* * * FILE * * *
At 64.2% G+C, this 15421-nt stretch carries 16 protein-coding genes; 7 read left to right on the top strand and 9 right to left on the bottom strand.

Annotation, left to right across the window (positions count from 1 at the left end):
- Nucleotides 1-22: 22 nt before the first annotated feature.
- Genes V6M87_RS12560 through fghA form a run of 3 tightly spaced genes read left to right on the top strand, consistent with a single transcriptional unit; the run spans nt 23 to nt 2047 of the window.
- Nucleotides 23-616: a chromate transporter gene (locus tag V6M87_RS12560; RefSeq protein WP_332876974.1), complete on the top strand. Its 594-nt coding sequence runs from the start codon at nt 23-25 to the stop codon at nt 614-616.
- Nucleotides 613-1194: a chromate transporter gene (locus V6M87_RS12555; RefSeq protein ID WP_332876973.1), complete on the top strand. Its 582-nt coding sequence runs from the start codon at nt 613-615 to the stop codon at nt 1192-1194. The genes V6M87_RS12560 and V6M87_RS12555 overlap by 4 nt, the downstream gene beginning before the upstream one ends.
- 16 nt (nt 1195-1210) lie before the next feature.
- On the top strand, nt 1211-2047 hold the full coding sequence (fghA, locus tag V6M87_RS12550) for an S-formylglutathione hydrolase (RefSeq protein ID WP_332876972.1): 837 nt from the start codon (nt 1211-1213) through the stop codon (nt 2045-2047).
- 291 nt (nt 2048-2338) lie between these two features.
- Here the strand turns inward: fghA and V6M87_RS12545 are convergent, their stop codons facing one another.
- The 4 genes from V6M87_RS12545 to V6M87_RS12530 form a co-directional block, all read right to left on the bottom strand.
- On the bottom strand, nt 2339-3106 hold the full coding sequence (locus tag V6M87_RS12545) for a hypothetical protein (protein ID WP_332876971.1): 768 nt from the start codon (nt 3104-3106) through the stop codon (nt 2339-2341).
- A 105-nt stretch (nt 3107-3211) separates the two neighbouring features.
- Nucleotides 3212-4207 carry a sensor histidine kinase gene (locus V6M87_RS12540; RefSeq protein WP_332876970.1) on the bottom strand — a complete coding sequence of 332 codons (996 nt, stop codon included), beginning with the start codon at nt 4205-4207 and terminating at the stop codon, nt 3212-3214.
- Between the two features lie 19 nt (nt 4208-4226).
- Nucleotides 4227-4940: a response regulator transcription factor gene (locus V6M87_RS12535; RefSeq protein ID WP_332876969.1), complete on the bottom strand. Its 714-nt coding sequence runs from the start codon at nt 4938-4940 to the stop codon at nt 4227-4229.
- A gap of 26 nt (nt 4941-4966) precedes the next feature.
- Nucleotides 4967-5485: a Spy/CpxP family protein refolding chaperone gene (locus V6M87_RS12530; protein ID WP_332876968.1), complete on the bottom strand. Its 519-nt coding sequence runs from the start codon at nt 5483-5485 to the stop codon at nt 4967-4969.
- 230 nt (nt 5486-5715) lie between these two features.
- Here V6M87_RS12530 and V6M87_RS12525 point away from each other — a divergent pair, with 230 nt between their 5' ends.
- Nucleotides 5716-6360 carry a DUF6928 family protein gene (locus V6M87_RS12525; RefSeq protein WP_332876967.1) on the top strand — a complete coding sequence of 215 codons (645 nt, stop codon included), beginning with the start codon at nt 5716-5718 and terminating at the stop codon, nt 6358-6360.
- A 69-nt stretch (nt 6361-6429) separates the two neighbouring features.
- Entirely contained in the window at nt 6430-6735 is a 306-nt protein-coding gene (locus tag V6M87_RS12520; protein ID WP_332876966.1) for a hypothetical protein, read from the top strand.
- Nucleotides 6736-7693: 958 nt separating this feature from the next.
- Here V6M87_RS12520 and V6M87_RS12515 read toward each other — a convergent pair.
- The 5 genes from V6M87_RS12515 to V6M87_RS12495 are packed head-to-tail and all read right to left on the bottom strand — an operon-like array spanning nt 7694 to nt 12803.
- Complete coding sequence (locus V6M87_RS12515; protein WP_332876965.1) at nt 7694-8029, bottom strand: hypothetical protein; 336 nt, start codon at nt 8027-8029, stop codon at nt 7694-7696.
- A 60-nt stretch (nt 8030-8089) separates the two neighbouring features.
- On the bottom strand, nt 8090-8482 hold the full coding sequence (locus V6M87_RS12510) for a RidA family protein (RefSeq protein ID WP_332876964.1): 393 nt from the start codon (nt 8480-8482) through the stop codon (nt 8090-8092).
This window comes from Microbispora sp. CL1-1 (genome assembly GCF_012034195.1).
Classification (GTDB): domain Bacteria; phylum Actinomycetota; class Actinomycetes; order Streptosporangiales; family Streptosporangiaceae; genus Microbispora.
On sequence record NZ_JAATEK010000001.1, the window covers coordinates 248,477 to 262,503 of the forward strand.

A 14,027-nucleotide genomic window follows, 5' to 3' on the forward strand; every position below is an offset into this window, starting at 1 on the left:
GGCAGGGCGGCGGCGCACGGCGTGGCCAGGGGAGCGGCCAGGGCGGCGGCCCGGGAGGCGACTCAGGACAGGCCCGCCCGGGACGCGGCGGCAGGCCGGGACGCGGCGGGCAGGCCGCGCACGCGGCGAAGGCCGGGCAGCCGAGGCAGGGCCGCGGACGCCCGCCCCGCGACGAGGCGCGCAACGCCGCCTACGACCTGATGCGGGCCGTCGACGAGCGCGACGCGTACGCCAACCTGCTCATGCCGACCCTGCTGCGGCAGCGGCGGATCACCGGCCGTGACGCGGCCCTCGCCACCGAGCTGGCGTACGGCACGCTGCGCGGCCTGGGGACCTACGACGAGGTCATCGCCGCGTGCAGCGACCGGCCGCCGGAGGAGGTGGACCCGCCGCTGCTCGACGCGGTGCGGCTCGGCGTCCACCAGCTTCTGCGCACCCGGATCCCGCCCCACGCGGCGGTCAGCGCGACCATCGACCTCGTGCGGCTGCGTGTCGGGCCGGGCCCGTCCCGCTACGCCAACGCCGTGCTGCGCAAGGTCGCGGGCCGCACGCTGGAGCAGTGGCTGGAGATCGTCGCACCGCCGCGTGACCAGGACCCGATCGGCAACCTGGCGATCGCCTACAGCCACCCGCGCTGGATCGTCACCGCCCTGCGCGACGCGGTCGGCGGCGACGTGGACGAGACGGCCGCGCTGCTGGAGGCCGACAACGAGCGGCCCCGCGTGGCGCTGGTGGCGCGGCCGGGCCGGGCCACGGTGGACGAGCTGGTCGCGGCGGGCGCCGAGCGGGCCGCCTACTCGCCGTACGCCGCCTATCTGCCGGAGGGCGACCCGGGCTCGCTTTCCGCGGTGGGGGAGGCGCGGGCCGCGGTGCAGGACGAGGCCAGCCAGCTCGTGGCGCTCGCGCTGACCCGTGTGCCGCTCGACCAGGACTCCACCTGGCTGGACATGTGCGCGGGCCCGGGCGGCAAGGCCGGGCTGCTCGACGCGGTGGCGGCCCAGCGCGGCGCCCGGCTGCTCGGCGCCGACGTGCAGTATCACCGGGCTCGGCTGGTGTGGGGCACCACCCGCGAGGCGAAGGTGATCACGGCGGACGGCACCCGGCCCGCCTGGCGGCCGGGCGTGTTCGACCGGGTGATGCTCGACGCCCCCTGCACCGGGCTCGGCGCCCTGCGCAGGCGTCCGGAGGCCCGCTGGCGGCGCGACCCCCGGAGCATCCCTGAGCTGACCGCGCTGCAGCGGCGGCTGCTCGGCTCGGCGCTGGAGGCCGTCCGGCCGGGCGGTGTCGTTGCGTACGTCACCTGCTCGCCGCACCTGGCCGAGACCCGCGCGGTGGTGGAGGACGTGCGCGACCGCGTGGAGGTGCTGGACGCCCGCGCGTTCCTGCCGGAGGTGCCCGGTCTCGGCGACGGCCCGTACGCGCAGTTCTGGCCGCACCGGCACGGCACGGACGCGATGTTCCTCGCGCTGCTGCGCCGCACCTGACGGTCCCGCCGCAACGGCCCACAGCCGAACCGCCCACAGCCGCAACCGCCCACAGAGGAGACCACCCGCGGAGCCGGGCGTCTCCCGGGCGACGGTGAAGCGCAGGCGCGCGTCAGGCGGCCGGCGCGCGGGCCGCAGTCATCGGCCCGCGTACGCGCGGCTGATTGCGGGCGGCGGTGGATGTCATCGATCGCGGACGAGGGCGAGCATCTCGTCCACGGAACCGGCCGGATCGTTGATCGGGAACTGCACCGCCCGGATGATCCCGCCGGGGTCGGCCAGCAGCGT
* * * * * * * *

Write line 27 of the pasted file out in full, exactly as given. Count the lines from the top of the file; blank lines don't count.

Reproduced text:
- Complete coding sequence (locus V6M87_RS12515; protein WP_332876965.1) at nt 7694-8029, bottom strand: hypothetical protein; 336 nt, start codon at nt 8027-8029, stop codon at nt 7694-7696.